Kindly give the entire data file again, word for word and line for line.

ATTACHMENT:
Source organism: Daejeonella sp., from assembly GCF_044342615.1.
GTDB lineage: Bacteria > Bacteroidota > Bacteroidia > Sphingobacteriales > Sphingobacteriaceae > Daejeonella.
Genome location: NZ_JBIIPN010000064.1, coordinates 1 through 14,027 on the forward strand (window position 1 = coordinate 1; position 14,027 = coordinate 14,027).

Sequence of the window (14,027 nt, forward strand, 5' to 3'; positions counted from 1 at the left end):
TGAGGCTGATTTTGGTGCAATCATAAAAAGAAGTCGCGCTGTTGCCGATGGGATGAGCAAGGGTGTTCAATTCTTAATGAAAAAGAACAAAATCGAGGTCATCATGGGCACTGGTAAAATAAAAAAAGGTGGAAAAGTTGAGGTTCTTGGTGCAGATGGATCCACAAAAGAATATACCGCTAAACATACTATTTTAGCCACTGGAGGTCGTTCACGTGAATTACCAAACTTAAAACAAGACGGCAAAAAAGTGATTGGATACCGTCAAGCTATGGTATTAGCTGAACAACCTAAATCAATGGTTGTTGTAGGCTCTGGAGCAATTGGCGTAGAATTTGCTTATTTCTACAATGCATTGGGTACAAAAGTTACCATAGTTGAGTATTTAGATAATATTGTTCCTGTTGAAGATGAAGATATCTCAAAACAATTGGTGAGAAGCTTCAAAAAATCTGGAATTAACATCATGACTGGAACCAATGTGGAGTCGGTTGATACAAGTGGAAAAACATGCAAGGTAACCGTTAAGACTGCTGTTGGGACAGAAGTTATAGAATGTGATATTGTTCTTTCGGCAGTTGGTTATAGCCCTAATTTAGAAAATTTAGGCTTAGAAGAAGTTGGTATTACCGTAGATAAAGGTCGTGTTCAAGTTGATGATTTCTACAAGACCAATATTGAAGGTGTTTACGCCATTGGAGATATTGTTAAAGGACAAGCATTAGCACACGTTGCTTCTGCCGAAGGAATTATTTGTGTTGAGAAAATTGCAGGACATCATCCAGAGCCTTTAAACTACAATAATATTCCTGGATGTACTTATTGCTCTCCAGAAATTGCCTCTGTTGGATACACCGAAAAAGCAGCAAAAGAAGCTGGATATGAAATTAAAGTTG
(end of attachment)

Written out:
Source organism: Daejeonella sp., from assembly GCF_044342615.1.
GTDB lineage: Bacteria > Bacteroidota > Bacteroidia > Sphingobacteriales > Sphingobacteriaceae > Daejeonella.
Genome location: NZ_JBIIPN010000064.1, coordinates 1 through 14,027 on the forward strand (window position 1 = coordinate 1; position 14,027 = coordinate 14,027).

Sequence of the window (14,027 nt, forward strand, 5' to 3'; positions counted from 1 at the left end):
TGAGGCTGATTTTGGTGCAATCATAAAAAGAAGTCGCGCTGTTGCCGATGGGATGAGCAAGGGTGTTCAATTCTTAATGAAAAAGAACAAAATCGAGGTCATCATGGGCACTGGTAAAATAAAAAAAGGTGGAAAAGTTGAGGTTCTTGGTGCAGATGGATCCACAAAAGAATATACCGCTAAACATACTATTTTAGCCACTGGAGGTCGTTCACGTGAATTACCAAACTTAAAACAAGACGGCAAAAAAGTGATTGGATACCGTCAAGCTATGGTATTAGCTGAACAACCTAAATCAATGGTTGTTGTAGGCTCTGGAGCAATTGGCGTAGAATTTGCTTATTTCTACAATGCATTGGGTACAAAAGTTACCATAGTTGAGTATTTAGATAATATTGTTCCTGTTGAAGATGAAGATATCTCAAAACAATTGGTGAGAAGCTTCAAAAAATCTGGAATTAACATCATGACTGGAACCAATGTGGAGTCGGTTGATACAAGTGGAAAAACATGCAAGGTAACCGTTAAGACTGCTGTTGGGACAGAAGTTATAGAATGTGATATTGTTCTTTCGGCAGTTGGTTATAGCCCTAATTTAGAAAATTTAGGCTTAGAAGAAGTTGGTATTACCGTAGATAAAGGTCGTGTTCAAGTTGATGATTTCTACAAGACCAATATTGAAGGTGTTTACGCCATTGGAGATATTGTTAAAGGACAAGCATTAGCACACGTTGCTTCTGCCGAAGGAATTATTTGTGTTGAGAAAATTGCAGGACATCATCCAGAGCCTTTAAACTACAATAATATTCCTGGATGTACTTATTGCTCTCCAGAAATTGCCTCTGTTGGATACACCGAAAAAGCAGCAAAAGAAGCTGGATATGAAATTAAAGTTG